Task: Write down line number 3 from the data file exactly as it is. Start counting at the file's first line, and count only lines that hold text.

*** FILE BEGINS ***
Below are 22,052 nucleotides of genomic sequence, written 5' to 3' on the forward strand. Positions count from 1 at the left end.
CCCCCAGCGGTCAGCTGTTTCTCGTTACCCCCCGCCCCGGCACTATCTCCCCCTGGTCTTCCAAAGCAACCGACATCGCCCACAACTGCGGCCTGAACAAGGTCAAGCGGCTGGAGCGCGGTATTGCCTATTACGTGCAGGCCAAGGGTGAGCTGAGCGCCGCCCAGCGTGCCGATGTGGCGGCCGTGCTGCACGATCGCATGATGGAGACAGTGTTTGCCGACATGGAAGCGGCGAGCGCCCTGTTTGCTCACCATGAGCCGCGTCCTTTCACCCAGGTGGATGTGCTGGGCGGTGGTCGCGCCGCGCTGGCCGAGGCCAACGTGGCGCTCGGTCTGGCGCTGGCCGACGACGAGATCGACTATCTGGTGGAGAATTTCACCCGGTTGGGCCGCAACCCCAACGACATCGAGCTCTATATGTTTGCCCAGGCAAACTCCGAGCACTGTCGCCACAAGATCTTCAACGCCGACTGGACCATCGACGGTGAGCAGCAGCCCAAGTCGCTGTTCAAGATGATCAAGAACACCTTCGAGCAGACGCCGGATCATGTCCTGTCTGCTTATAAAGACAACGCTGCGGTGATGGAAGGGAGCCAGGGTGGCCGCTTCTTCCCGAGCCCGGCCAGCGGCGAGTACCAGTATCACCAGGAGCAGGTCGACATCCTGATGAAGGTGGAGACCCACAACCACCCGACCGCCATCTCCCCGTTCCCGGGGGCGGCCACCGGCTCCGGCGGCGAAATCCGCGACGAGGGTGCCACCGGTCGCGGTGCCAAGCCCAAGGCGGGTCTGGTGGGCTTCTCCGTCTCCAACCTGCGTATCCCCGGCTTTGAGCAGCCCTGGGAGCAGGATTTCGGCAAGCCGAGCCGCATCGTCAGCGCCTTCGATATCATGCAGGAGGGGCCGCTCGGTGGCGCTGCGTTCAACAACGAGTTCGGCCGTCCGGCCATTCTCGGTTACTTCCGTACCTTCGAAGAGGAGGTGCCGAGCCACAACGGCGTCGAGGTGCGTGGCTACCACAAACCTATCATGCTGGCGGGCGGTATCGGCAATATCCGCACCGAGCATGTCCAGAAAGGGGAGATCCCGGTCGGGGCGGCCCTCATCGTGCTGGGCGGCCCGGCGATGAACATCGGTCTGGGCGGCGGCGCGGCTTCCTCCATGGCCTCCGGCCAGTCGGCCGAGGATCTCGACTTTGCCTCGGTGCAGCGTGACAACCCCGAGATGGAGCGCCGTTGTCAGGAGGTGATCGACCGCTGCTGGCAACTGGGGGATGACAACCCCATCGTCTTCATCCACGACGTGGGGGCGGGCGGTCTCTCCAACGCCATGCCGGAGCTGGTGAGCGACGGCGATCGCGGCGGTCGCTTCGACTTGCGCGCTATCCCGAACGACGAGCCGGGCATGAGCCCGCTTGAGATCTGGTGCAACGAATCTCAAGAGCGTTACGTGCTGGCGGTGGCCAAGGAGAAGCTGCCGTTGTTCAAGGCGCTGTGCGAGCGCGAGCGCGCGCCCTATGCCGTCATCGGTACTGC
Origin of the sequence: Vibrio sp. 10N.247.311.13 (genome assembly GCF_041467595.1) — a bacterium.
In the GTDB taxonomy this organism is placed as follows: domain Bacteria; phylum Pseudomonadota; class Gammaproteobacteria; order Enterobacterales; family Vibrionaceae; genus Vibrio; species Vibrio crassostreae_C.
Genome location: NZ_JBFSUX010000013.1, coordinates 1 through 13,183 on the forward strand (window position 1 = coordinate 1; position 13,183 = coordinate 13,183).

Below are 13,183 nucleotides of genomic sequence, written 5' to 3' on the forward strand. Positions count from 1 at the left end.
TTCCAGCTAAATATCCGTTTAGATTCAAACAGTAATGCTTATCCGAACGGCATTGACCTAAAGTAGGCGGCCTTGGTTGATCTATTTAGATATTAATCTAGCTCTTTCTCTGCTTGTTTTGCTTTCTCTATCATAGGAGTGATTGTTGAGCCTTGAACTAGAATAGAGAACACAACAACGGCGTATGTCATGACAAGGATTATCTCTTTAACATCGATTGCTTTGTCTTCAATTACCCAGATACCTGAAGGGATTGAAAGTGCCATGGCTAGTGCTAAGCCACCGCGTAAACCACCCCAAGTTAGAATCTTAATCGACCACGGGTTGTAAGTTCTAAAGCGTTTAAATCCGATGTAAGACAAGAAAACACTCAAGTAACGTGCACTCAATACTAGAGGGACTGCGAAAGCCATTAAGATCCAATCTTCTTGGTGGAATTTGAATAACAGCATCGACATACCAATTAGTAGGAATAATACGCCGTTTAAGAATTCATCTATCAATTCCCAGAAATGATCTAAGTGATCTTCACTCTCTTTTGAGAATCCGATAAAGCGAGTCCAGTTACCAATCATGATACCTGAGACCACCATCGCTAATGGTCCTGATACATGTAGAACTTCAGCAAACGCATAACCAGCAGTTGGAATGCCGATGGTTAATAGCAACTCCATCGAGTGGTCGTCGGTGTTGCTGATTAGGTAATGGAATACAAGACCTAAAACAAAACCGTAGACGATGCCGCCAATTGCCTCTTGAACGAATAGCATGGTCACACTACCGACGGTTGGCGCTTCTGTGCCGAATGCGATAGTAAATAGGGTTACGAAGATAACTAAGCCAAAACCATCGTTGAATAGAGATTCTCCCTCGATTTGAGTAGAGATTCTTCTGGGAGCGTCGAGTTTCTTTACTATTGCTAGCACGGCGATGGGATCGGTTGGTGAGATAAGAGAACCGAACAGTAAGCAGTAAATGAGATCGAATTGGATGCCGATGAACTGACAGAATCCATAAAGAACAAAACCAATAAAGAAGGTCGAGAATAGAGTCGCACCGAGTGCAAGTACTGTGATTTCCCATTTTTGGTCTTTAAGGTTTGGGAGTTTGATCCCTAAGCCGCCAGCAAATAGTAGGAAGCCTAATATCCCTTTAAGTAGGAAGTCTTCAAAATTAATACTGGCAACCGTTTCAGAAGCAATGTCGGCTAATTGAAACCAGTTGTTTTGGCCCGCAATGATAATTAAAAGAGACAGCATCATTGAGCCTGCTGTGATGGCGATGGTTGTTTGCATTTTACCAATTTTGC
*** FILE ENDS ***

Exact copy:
Origin of the sequence: Vibrio sp. 10N.247.311.13 (genome assembly GCF_041467595.1) — a bacterium.